We’ve all had those thoughts. But on behalf of White People Services, let me caution you: here there be monsters. The occasional fleeting feeling of resentment might provide temporary relief to your race-based anxiety, but let it grow and it will swallow you whole. You’ll find yourself up at 3am logged on to Men’s Rights forums, or trolling people under assumed names on Twitter. Mark, I can’t stress this enough: as they say on daytime TV – don’t go there.

So while I sympathise with your difficulties, I regret to inform you that the Board and I have decided that this is the last of our memos you will receive. We simply no longer have the resources to keep you informed of all the changes in the world, particularly given the amount of information freely available to you. Yes, the world is a complicated place, but please don’t let that put that off. It can be liberating to admit to what you don’t know, and if you’re willing to shut up, listen and learn, it can also be pretty exciting.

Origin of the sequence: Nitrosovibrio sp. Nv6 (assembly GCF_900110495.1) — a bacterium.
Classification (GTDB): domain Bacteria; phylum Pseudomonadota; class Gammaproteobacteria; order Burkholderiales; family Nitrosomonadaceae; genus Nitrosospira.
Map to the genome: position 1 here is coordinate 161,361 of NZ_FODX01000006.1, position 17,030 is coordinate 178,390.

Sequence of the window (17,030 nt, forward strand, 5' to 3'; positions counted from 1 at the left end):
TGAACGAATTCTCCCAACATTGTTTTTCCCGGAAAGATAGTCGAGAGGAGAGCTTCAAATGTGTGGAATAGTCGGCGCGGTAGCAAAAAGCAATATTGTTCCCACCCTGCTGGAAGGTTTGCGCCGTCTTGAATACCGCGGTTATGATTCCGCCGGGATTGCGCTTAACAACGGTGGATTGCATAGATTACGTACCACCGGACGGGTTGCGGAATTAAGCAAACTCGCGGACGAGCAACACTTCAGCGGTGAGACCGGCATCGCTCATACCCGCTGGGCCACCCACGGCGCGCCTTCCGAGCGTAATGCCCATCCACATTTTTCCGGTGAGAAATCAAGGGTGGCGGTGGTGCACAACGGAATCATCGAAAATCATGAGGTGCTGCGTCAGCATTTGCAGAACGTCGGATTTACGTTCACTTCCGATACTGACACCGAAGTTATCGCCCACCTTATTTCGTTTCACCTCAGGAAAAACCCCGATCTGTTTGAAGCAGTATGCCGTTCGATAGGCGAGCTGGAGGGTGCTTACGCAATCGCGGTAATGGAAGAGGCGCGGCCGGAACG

To help you cope with this withdrawal of regular service, we have provided this handy decision tree, which can be used should you encounter a person of a colour or sexual orientation or gender different to you, or are confronted by a challenging or unfamiliar concept, thought or idea, which our diverse and beautiful planet has a habit of presenting us from time to time:

decision tree

Please initial below and return in acknowledgement that you have received and understood these instructions.

Good bye and good luck,

Director, Behavioural Guidance
Directorate of White People Services
The World